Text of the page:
Otis Chandler's Reviews > The Orphan Master's Son

The Orphan Master's Son by Adam Johnson
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Mar 25, 12

bookshelves: asia, korea, fiction, literary-fiction
Read from March 11 to 22, 2012

This book takes us into the crazy world of North Korea. Imagine a world where the government controls all information and creates a ton of propaganda. There are loudspeakers in every home that tell this propaganda every morning and every evening. Everyone believes their leader is a saint, that the rest of world (especially Americans) are out to get them and could sneak attack at any moment, that South Korea and America are more poor than they are and thus the Dear Leader is sending them food for aid, and on and on.

The books tells the story of Jun Do, who grows up in an orphanage as the son of the Oprhan Master, and while he claims he's technically not an orphan, it's clear that in effect he is. Orphans are portrayed as lost souls, the bottom of the ladder in society, and always on the search for a father-figure. The first half of the book tells a fairly normal story of Jun Do doing work for his country.

Jun Do had training to withstand pain, ostensibly in case the South Koreans or Japanese captured him. I found the tidbits mentioned around this very interesting - though not sure how accurate they are. One was to establish a place in your mind with lots of light, and don't leave it, no matter how much pain. The other, which I think sounds useful in general, is more for prisoners or any cooped up, and is summed up in this quote:
  “Use your imagination only on the future, never on the present or the past.”

The second half of the book was completely different from the rest of the story, and it was so out of left field and odd that I didn't enjoy it as much. (view spoiler)

Another criticism is that a lot of the dialogue read like it was people in America chatting. A Korean friend also noticed this - it didn't feel very Korean in many places - and thus didn't feel very authentic.

But what I loved most about the book was just the glimpse into North Korea. It's amazing how complete a people can be controlled if you can control their information inputs. I loved the part when they visit America and the Americans keep whispering "You know you lost the war, right?" - because they knew the North Korean government tells it's citizens they won.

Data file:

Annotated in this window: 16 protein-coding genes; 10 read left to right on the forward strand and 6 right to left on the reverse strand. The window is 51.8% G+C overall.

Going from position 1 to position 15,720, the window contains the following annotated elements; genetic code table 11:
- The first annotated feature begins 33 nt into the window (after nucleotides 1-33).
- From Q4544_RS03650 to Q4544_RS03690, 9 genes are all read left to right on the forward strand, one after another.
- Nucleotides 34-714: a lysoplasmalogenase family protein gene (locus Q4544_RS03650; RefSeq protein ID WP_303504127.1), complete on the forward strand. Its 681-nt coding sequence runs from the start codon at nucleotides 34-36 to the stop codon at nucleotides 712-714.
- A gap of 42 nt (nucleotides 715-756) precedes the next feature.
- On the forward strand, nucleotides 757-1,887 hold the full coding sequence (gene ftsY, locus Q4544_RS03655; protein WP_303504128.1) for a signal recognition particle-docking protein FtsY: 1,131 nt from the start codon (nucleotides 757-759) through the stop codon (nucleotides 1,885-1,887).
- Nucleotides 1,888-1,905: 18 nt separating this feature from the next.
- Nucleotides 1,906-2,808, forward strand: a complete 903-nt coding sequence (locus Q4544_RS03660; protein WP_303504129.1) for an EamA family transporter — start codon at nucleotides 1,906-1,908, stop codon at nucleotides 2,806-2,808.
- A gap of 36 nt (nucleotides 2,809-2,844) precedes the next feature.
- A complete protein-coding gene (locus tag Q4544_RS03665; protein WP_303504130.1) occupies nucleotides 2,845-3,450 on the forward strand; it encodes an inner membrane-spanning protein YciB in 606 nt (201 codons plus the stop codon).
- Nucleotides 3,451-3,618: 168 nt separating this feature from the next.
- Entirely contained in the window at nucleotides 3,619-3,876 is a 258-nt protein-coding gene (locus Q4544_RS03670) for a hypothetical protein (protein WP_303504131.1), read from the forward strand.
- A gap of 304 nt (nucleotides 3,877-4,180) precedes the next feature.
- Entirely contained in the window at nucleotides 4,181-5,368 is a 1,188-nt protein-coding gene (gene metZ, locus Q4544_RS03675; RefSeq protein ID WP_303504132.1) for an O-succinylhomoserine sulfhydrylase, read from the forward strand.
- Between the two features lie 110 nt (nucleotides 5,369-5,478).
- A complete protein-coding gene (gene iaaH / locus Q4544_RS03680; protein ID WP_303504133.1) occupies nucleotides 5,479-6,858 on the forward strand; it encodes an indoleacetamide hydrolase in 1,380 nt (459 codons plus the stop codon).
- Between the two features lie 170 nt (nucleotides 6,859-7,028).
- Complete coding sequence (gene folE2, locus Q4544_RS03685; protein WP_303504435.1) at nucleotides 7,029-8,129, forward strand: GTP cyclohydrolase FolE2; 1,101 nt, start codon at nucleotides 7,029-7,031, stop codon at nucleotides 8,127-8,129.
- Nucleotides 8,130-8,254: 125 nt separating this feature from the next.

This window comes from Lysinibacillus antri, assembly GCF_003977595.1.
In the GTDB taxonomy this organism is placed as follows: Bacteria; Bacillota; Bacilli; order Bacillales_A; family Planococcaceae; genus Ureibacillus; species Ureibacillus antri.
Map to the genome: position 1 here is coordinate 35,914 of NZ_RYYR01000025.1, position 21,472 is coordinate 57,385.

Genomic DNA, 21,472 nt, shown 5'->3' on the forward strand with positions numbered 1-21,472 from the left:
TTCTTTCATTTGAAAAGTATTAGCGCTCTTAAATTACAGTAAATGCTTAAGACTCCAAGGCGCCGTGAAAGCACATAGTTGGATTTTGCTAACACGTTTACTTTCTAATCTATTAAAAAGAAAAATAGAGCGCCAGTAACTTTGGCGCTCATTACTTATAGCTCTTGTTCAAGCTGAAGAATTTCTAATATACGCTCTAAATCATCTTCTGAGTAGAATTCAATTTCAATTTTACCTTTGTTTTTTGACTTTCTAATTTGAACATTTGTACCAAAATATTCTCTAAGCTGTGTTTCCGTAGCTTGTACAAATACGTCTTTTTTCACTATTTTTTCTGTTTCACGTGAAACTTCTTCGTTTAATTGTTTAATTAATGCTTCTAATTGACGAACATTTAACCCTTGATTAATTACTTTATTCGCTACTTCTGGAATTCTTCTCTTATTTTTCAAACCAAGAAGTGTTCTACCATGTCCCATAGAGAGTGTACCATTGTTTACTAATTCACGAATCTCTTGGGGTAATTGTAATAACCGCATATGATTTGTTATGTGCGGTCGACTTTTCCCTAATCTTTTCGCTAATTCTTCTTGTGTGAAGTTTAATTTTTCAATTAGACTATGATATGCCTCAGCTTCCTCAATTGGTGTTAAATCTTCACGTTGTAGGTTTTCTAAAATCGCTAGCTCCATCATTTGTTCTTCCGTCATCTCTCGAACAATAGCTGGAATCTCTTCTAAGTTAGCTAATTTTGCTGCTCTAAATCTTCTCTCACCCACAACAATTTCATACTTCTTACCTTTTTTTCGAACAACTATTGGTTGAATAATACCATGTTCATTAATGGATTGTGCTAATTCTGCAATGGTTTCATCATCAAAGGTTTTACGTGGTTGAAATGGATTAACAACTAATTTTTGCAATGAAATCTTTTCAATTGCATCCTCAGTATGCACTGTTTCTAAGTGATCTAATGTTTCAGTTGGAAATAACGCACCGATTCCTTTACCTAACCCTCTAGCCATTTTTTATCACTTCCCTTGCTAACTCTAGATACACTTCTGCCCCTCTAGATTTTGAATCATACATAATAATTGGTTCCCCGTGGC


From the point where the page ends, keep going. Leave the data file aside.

I wonder if the internet has changed things? There are a few members of Goodreads who put North Korea as their country - but we have zero traffic from that country, so perhaps they are all expats/escapees.

I'll leave you with my favorite line from the book:

"'The next day, she was silent. For breakfast, she murdered an onion and served it raw."
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Quotes Otis Liked

Adam Johnson
“The next day, she was silent. For breakfast, she murdered an onion and served it raw.”
Adam Johnson, The Orphan Master's Son

Adam Johnson
“When the dogs returned, the Senator gave them treats from his pocket, and Jun Do understood that in communism, you'd threaten a dog into compliance, while in capitalism, obedience is obtained through bribes.”
Adam Johnson, The Orphan Master's Son

Adam Johnson
“Use your imagination only on the future, never on the present or the past.”
Adam Johnson, The Orphan Master's Son

Adam Johnson
“Real stories like this, human ones, could get you sent to prison, and it didn’t matter what they were about. It didn’t matter if the story was about an old woman or a squid attack—if it diverted emotion from the Dear Leader, it was dangerous.”
Adam Johnson, The Orphan Master's Son

Adam Johnson
“Inside, I’m assaulted by the evening propaganda broadcasts coming over the apartment’s hardwired loudspeaker. There’s one in every apartment and factory floor in Pyongyang”
Adam Johnson, The Orphan Master's Son

Adam Johnson
“Orphans are the only ones who get to choose their fathers, and they love them twice as much.”
Adam Johnson, The Orphan Master's Son


Reading Progress

03/11/2012
11.0% "Telling stories not about Our Dear Leader can get you killed?"
03/14/2012
36.0% "Didn't see the texas bbq coming. Now I'm hungry!"
03/15/2012
50.0% "Sun Moon is a real person - but very different from the actress described in the book. Does she exist in real life? http://en.wikipedia.org/wiki/Sun_Myun..."
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Comments (showing 1-2 of 2) (2 new)

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TheGirlBytheSeaofCortez I read that book, but haven't written a review about it yet.


message 2: by Carrie (new) - added it

Carrie It's just been announced the Pulitzer Prize winner for fiction!https://asunews.asu.edu/20130419_inth...


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